Thailand’s police announced a probe into four media outlets covering the ongoing anti-government protests on Monday, October 19. The probe was sanctioned in an order published on Friday and announced earlier today. The probe, sanctioned by the Ministry of Digital Economy and Society, will be conducted against four media outlets – Prachatai, The Reporters, Voice TV and The Standard – along with an online pro-protest page ‘Free YOUTH’.
The order will also include a probe into more than 300,000 URLs on social media and other digital platforms that the police have identified to be in violation of Thai laws. The digital ministry has also announced on Monday that it will seek a court order to block the four media groups, along with Free YOUTH and the identified URLs.
These moves by the police have prompted criticisms of the government of prime minister Prayut Chan-o-cha for stifling press freedoms in the country. Prachatai posted the probe order over Twitter, taking it as a matter of credit to its reporting on Thailand. “Honored to report accurate info about human rights and political development in Thailand, we’ll try our best in continuing to do so,” read the tweet by its English Twitter handle.
“Since the ban on protests did not work, the military-backed government hopes to create fear of telling the truth. We urge free media to resist,” said Emilie Palamy Pradichit, director of the digital rights advocacy group Manushya Foundation.
The military-supported government had declared a state of emergency last week, in a bid to end the protests that have been raging for over three months. The recent crackdown on digital media outlets and social media pages are part of the emergency measures imposed by the government.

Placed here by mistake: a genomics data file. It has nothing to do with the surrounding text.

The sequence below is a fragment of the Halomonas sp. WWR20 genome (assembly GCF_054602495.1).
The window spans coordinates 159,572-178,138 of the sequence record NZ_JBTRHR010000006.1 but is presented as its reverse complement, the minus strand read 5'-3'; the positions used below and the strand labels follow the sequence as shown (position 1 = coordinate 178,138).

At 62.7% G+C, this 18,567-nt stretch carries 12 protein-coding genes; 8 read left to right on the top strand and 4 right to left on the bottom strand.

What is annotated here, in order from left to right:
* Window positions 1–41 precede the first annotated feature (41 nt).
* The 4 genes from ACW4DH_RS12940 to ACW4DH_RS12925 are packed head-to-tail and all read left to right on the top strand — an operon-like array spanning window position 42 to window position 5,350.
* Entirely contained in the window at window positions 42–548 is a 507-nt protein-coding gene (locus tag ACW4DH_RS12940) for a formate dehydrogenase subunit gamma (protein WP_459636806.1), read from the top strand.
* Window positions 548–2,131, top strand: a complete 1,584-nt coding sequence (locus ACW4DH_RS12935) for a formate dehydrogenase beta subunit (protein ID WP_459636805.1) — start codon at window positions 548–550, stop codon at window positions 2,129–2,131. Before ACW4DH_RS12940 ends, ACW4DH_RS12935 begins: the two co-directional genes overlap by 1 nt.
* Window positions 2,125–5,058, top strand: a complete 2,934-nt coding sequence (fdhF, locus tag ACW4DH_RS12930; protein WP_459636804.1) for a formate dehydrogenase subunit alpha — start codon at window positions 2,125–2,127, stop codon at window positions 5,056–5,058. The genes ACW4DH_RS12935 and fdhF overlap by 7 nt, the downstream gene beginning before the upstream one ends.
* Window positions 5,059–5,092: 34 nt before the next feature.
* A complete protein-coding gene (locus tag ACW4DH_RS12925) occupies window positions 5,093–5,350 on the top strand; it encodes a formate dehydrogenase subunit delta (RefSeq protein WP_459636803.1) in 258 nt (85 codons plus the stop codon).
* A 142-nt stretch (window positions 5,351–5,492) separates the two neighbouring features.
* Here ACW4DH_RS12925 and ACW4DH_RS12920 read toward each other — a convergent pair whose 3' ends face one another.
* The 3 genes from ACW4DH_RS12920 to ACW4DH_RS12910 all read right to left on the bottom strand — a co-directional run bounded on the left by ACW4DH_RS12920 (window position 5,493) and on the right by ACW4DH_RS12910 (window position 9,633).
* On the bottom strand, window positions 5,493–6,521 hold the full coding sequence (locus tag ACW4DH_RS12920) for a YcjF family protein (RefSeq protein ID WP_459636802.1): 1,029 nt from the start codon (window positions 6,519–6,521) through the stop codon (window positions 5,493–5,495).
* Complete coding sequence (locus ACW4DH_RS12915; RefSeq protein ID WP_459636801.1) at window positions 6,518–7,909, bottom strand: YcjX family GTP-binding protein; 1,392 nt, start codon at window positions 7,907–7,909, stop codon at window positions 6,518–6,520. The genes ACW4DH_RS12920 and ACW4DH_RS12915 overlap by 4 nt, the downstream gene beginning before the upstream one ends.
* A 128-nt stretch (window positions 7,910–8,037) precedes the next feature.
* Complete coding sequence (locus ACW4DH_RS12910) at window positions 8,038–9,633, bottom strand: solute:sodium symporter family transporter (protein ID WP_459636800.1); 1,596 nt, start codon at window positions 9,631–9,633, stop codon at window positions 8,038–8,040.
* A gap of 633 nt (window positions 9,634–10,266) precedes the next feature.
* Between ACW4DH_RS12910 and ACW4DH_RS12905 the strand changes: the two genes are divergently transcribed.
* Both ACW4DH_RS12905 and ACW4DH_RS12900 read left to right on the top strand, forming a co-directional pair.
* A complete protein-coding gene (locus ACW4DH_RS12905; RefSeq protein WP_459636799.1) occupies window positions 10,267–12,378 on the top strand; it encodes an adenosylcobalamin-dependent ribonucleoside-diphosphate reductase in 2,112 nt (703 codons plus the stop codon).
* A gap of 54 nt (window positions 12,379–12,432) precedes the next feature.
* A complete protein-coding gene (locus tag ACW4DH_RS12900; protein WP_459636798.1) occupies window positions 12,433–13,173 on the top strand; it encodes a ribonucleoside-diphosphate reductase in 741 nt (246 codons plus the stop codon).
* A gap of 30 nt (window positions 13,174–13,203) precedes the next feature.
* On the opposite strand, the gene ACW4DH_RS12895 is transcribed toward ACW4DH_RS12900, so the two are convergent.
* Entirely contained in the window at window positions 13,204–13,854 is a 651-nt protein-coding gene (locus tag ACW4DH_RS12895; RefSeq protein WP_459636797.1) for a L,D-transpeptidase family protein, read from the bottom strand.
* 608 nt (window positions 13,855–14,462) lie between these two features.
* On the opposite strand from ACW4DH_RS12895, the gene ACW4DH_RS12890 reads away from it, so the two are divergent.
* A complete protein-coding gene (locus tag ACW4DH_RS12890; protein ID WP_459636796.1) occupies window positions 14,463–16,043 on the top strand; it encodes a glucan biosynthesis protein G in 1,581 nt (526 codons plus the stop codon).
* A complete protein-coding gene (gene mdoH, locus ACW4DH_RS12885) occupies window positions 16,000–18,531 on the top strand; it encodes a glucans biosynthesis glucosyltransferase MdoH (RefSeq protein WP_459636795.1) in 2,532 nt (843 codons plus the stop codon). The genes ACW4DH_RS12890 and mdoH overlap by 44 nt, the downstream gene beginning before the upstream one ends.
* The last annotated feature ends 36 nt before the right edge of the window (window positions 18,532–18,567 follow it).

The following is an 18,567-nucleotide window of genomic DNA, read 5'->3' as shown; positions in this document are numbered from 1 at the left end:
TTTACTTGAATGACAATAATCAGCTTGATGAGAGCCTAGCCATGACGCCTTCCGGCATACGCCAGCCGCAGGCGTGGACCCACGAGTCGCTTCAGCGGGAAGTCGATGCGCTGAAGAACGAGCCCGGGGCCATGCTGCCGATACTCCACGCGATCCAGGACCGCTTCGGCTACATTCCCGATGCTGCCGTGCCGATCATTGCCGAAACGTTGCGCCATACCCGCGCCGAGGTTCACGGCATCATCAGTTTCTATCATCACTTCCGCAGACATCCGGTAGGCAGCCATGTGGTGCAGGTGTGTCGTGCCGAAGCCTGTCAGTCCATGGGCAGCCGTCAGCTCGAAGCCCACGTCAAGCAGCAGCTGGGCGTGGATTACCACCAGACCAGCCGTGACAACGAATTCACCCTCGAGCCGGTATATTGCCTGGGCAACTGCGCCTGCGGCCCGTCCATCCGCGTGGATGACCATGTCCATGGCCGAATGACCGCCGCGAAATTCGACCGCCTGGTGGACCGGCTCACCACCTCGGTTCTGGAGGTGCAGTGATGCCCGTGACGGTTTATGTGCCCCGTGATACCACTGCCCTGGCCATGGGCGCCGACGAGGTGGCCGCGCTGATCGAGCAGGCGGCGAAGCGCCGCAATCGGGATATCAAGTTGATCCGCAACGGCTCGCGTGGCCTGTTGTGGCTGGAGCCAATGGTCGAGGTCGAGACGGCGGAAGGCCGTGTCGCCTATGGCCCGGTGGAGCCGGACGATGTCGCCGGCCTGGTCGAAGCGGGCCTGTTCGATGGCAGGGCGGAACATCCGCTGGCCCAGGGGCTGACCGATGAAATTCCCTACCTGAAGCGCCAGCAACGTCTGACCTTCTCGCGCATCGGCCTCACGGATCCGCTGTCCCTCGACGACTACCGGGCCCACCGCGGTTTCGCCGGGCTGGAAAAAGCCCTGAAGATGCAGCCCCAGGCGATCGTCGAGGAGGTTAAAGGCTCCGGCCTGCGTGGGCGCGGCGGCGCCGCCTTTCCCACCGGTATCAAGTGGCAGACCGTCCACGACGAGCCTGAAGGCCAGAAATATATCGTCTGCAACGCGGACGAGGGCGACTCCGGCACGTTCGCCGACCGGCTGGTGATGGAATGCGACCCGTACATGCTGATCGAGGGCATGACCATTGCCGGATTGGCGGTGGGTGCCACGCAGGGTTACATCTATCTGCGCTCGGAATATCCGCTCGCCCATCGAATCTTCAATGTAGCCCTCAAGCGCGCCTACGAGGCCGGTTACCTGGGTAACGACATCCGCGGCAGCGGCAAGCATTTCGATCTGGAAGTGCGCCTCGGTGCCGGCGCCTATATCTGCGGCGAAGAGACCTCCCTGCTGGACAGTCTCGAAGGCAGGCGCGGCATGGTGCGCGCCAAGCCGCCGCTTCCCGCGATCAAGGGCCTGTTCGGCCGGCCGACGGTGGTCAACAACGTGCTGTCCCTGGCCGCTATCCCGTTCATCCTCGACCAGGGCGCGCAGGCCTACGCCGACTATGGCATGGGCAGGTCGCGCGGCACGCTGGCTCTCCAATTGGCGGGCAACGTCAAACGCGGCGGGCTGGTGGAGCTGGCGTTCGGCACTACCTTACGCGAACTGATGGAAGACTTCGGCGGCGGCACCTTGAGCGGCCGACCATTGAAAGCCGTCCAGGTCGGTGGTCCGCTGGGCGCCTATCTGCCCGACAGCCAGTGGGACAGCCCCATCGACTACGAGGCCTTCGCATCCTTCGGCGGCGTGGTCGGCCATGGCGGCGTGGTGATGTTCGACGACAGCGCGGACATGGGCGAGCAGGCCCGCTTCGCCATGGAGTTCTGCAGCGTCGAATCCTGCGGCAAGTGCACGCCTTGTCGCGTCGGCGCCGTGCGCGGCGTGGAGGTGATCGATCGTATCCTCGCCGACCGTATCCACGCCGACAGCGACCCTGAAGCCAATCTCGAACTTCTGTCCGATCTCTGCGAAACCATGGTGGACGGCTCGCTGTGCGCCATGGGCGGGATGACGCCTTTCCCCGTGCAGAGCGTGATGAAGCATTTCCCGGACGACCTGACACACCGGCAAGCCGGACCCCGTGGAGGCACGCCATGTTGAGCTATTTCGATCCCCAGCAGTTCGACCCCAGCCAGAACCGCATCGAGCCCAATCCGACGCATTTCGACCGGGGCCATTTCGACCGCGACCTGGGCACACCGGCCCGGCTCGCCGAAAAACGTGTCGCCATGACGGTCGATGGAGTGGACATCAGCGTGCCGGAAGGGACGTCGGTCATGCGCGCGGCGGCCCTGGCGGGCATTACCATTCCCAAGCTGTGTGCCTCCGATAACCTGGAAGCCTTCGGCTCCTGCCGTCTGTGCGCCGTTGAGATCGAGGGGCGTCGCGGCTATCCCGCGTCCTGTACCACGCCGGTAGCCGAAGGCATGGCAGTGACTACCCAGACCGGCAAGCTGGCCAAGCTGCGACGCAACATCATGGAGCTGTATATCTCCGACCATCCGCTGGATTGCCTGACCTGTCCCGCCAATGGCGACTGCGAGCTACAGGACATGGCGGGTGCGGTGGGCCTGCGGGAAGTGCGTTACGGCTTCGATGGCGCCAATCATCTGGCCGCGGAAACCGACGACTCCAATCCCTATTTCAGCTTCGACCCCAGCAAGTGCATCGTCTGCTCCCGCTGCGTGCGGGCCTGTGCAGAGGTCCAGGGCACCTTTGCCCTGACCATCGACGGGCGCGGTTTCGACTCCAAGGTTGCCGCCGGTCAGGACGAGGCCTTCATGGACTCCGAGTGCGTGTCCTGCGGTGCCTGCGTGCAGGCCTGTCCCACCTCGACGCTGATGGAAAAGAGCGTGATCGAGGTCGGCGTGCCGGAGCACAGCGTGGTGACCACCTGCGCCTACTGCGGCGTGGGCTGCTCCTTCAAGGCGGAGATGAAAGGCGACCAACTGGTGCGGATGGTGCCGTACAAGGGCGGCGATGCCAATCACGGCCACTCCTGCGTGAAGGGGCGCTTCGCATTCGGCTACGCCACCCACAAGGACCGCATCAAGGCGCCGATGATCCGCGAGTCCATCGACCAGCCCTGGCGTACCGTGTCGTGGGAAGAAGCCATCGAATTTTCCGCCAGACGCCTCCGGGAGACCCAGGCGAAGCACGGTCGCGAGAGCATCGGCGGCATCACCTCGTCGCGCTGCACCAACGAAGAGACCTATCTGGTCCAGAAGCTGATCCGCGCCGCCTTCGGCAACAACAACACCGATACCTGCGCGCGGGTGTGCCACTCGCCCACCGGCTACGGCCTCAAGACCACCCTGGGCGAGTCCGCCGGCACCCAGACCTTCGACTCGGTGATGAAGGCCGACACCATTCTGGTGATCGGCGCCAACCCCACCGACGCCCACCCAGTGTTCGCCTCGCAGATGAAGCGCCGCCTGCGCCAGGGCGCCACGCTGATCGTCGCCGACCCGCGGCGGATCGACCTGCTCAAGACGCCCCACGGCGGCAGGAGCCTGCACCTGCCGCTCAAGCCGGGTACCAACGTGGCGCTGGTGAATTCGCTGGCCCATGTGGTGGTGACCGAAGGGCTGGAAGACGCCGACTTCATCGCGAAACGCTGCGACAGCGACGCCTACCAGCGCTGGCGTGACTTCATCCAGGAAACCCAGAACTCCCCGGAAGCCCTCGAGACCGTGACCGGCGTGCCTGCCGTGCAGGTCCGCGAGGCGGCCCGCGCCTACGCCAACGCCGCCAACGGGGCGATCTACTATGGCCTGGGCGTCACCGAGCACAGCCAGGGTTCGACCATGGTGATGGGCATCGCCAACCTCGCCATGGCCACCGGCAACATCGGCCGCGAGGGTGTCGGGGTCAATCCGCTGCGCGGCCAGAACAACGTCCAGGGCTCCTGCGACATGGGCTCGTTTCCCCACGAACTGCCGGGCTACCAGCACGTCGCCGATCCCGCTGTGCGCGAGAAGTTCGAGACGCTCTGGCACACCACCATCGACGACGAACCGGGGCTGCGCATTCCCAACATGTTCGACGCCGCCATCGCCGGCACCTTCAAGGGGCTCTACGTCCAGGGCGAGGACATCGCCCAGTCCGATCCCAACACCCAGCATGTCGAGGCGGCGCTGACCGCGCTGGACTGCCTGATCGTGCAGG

Arrests of activists continue
The emergency orders followed demonstrations held at the Democracy Monument, in the national capital Bangkok, as a royal motorcade carrying the Queen and a prince passed by last week. Two activists, Ekachai Hongkangwan and Boonkueanoon Paothong, will be facing charges of “harming the liberty” of the Queen.
The charges, part of the nation’s stringent lèse majesté laws, carry anywhere between 16 to 20 years in prison in case of a conviction. Ekachai, who has previously served a prison sentence under these laws, was denied bail on Saturday over the charges and put under remand.
Despite the police crackdown, the protests have continued unabated. On Sunday, massive protests were witnessed across the national capital. The police estimates of the number of protesters show participation of over 20,000 people at various demonstrations in Bangkok. Protesters could be seen occupying major intersections and landmarks of the city.
This article first published in Peoples Dispatch.